What's Up With Apple: M1 Chip Architect Heads to Intel, Activist Investors, and More

A recent wave of top engineering talent leaving Apple Inc. (NASDAQ: AAPL) for greener pastures has gotten so strong that the company has begun offering bonuses as large as $180,000 to keep that talent from walking away.

Apple either failed to offer its director of Mac architecture, Jeff Wilcox, that much, or Wilcox got a bigger sign-on bonus from Intel. Wilcox, who left Intel for Apple in 2013, announced on LinkedIn that he has started a new job as “Intel Fellow, Design Engineering Group CTO, Client SoC [system-on-a-chip] Architecture.” At Apple, Wilcox led the development of Apple’s own M1 chips and systems.

CEO Tim Cook, however, probably is not going anywhere. Cook reportedly received $98.7 million in compensation last year, according to Apple’s proxy statement filed Thursday with the U.S. Securities and Exchange Commission. Cook’s salary for the year was $3 million, and he received $82.35 million in restricted stock awards, $12 million in cash incentives and about $1.4 million in other compensation. The stock grants were his first since becoming chief executive in 2011.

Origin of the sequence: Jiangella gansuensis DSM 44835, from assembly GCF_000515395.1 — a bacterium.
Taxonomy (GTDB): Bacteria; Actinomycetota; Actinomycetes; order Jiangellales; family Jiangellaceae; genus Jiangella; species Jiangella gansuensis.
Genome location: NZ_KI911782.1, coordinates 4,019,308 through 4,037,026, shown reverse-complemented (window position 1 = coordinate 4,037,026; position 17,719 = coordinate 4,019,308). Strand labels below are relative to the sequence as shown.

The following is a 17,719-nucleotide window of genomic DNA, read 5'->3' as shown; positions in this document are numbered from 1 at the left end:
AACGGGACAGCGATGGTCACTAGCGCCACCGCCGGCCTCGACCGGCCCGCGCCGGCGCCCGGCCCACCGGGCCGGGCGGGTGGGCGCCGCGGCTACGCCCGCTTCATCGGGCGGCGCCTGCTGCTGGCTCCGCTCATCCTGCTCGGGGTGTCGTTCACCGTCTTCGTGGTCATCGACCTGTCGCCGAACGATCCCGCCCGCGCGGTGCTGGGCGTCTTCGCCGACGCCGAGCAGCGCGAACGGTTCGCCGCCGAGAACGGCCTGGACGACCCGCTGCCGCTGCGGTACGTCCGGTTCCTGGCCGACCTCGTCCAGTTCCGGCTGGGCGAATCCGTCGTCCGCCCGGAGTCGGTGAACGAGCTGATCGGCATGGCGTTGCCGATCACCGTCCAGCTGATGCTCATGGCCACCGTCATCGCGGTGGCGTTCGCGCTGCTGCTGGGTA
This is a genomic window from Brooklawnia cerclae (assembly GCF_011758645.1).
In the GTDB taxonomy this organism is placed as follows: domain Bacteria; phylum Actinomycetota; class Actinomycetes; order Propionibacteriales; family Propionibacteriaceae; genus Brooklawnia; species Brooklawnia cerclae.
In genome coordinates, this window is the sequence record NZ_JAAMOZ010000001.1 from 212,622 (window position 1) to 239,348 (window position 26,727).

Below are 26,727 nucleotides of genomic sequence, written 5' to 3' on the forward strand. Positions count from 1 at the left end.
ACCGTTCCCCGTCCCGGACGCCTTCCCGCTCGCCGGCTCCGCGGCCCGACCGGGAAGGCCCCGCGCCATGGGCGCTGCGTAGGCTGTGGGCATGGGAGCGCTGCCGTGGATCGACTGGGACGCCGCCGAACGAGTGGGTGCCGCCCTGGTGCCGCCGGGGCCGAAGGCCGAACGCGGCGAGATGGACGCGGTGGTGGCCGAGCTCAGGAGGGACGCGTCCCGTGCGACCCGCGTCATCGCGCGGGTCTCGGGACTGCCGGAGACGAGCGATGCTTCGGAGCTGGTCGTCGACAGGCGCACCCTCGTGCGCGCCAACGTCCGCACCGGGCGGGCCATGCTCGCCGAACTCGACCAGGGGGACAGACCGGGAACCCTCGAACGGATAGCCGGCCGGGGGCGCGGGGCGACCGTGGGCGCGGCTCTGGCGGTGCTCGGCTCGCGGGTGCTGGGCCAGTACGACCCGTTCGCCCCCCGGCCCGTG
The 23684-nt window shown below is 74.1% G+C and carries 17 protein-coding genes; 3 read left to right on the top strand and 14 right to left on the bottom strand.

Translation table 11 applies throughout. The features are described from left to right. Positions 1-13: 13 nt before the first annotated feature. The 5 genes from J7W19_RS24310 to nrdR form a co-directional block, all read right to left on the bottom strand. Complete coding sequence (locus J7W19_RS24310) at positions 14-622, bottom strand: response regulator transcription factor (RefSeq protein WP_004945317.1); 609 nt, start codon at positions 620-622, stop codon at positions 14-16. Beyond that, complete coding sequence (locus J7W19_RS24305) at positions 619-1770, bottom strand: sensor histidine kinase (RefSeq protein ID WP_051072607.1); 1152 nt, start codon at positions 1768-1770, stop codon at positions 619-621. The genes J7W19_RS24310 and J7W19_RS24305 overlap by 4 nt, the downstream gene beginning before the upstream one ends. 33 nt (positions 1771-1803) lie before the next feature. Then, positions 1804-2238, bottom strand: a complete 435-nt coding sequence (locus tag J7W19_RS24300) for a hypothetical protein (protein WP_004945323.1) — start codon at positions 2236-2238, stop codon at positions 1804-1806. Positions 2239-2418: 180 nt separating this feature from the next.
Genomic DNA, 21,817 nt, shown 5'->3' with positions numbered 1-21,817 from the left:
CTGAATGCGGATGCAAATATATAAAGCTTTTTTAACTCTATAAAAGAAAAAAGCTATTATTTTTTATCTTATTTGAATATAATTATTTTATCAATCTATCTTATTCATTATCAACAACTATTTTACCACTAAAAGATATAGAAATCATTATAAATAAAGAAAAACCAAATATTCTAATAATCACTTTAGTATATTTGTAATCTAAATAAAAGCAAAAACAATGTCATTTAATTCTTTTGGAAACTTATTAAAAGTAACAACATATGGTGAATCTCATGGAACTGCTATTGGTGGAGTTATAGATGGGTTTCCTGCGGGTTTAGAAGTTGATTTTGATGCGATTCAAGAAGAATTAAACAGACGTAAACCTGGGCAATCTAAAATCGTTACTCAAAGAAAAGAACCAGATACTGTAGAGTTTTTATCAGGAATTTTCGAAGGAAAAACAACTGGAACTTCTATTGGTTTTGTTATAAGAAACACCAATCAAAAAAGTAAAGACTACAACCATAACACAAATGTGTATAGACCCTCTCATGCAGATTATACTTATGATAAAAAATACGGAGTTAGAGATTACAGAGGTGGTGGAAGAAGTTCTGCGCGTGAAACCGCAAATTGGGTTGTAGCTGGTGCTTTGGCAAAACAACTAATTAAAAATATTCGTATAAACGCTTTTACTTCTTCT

In the same filing, Apple included six shareholder proposals that will be voted on by shareholders at the company’s virtual annual meeting on March 4. The company has recommended that shareholders vote against all six, among which are proposals for increased transparency related to removing apps from the App Store and banning employment contract clauses prohibiting employees from publicly disclosing alleged discriminatory behavior by Apple.

Financial Times writer Tom Braithwaite compares today’s “new breed of activists” who buy small stakes in a company and use those stakes to push for shareholder proposals like the one that Engine No.1 pushed through at Exxon Mobil. It is enough “to make Tim Cook yearn for dinner with Carl Icahn.”

Briefly noted:

Federal District Court Judge Yvonne Gonzalez Rogers has dismissed a lawsuit against Apple charging the company with operating an illegal monopoly over iPhone app distribution. The lawsuit was filed late last year by Jay Freeman, who had created an alternate app store called Cydia.

What might an Apple Camera look like? There have been no rumors that Apple intends to make such a product, but designer Antonio De Rosa has attempted to apply Apple’s design language to a camera.

Sponsored: Find a Qualified Financial Advisor

Finding a qualified financial advisor doesn’t have to be hard. SmartAsset’s free tool matches you with up to 3 fiduciary financial advisors in your area in 5 minutes. Each advisor has been vetted by SmartAsset and is held to a fiduciary standard to act in your best interests. If you’re ready to be matched with local advisors that can help you achieve your financial goals, get started now.